Since unsprung weight is also a key factor in handling, I weighed the factory wheel and tire (I had 245/15s on the factory Rallys) and one of the new ones. Despite being much larger, the new wheel/tire only added about a half-pound to each corner. Not desirable, but an acceptable tradeoff, especially considering that we dropped about 5 pounds of unsprung weight per wheel when we swapped the factory cast-iron brake calipers for aluminum Wilwoods a few issues back.
We added the extra inch of width into the backspacing of the wheel, increasing it from 4 to 5 inches. While no modifications were required to fit the wheel to the front of the car, we did find that when turned all the way in, the tires would rub on the front sway bar and frame. We also had to use stick-on wheel weights located well inside the wheel, instead of clamp-ons at the lip where the wheel meets the tire. There was just barely enough clearance to prevent the steering-rod ends from hitting the wheel itself, but they would have taken clamp-ons right off.
With the wheels in place, before I could tear down the front suspension to start stiffening things up, I had to take some measurements. Adding that much rubber in the front of the car increases the amount of strain on the rest of the suspension components. This includes the shock towers, where the upper suspension pivot is mounted. Under hard cornering, these can flex and, ultimately, break. To ameliorate this problem, we ordered a front "spreader bar" from Van Steel. These consist of a pair of brackets that slip over the bolts holding the upper control arms in place on either side, and are then held in place by the factory nuts. The kit also comes with an adjustable round bar with a Heim joint on either end. Each of the Heim joints is bolted to one of the two brackets, tying them together. Since one of the joints is reverse-threaded into the bar, the bar either gets longer or shorter when it's turned.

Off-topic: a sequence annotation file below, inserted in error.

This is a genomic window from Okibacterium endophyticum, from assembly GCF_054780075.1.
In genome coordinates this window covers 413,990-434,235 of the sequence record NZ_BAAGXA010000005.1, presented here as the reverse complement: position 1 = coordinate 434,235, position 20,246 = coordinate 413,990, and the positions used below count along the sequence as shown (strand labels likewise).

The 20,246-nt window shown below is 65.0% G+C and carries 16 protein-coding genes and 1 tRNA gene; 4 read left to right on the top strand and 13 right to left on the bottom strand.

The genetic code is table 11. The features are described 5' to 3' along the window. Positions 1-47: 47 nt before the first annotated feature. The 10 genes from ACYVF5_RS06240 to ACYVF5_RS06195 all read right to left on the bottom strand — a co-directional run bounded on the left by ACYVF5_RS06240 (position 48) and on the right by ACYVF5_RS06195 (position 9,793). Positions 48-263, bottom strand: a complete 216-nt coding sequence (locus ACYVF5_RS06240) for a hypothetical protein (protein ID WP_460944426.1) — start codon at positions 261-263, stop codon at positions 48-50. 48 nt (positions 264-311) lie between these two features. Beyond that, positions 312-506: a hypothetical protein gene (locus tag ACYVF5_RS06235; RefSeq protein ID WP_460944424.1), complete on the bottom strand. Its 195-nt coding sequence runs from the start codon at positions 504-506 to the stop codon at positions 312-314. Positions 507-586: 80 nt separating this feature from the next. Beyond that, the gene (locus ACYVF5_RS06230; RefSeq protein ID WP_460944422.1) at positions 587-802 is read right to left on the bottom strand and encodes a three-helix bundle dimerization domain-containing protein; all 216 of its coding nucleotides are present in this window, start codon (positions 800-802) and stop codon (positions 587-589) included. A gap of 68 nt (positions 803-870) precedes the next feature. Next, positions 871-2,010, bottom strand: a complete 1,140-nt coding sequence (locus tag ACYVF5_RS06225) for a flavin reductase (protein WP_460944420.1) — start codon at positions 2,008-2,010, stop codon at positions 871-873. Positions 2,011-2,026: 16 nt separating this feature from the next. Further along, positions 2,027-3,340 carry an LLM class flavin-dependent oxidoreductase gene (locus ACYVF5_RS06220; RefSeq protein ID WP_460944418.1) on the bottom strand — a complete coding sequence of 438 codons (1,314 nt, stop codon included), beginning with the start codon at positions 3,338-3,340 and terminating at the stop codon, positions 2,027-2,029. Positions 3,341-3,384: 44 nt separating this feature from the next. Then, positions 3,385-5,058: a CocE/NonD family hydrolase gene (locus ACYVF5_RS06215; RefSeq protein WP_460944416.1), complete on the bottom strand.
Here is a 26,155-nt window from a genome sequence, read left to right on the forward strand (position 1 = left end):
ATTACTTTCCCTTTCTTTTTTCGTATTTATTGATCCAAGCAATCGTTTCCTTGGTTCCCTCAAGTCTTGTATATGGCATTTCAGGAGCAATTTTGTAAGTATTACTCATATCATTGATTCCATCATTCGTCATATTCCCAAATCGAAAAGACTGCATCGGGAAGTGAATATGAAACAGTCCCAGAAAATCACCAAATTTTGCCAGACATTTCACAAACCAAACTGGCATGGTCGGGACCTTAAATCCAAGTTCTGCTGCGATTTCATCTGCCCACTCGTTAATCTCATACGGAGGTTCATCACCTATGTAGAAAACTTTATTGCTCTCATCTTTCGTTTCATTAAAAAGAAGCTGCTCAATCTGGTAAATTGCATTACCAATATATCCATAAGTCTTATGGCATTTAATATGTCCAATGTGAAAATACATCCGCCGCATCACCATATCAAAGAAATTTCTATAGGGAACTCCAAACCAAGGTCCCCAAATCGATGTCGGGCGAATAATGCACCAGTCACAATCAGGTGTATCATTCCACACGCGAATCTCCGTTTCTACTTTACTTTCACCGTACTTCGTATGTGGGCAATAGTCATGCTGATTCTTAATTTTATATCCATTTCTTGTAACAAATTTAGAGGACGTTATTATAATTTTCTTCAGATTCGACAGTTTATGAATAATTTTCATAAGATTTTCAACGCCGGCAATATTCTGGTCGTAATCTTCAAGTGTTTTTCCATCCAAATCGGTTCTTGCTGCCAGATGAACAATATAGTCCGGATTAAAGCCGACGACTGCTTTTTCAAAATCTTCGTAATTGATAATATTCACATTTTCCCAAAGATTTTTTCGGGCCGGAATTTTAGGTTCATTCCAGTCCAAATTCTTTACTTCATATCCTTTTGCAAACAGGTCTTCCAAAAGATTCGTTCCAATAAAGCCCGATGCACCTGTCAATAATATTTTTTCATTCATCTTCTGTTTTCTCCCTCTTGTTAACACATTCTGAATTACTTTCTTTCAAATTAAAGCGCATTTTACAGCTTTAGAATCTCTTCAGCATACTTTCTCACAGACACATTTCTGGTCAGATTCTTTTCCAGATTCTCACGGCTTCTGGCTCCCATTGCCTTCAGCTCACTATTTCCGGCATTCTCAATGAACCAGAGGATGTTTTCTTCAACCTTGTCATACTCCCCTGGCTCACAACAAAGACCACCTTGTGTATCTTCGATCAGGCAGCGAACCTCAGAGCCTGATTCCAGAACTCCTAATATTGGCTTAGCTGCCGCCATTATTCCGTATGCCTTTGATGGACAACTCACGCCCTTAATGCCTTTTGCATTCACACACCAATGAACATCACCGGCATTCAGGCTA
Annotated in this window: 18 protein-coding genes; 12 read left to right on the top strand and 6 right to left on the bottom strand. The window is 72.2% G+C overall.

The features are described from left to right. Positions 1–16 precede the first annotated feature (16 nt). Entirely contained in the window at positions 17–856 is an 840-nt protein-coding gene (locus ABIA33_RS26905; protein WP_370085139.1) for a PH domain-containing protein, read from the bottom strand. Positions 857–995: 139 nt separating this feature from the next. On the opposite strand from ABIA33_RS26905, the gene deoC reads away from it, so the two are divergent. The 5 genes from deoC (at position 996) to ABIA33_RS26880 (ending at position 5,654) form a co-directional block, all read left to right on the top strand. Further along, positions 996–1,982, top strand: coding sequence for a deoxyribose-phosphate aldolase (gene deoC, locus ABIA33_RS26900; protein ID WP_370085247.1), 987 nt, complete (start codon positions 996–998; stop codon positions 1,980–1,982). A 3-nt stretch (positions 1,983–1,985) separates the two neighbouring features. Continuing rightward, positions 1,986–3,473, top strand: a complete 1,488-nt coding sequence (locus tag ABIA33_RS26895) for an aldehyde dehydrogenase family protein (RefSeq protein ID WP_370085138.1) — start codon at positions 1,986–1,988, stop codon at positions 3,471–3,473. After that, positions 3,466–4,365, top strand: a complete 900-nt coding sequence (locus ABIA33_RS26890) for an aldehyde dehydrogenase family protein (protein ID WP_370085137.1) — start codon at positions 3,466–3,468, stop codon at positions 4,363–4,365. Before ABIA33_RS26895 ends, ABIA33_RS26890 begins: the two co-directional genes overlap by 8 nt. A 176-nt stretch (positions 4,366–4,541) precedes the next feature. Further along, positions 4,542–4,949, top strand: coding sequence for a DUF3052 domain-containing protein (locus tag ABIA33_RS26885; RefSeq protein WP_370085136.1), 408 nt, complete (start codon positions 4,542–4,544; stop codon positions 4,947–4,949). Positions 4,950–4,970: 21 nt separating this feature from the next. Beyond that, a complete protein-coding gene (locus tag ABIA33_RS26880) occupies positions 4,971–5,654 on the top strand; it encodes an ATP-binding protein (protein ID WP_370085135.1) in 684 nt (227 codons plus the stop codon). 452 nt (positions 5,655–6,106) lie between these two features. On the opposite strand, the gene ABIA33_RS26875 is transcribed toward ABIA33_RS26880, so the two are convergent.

There are two bars available: one for cars with electric fans, which needs only to be bolted in place and adjusted, and one for mechanical fans. Since there are so many different pulley and bracket variations, the mechanical-fan version comes with the brackets in three pieces, and will need to be welded together. Predictably, mine has a mechanical fan, so I followed the instructions that came with the kit and slipped the brackets into place on the A-arm bolts, mocking up the L-shaped bracket parts until I found an arrangement that would clear the front fan. With everything measured and scribed in place, I dropped the bar off at North Georgia Machine to be welded and got ready to tear down the front end.
The accompanying photos cover the job in detail. The entire breakdown, including time to get the car up on jack stands, took me about three hours, but it bears mention that I had the advantage of having done it before. If you haven't, I suggest using the Van Steel instructional video. It greatly simplifies the process compared to, say, the Haynes manual, which still leaves me mystified about what to actually do. (It does, however, contain the critical torque values for reassembly.)
Unfortunately, you're only half done. You've still got the rear to go…
Check out the rest of the series in Part 2 and Part 3 of the Sure-Footed Shark!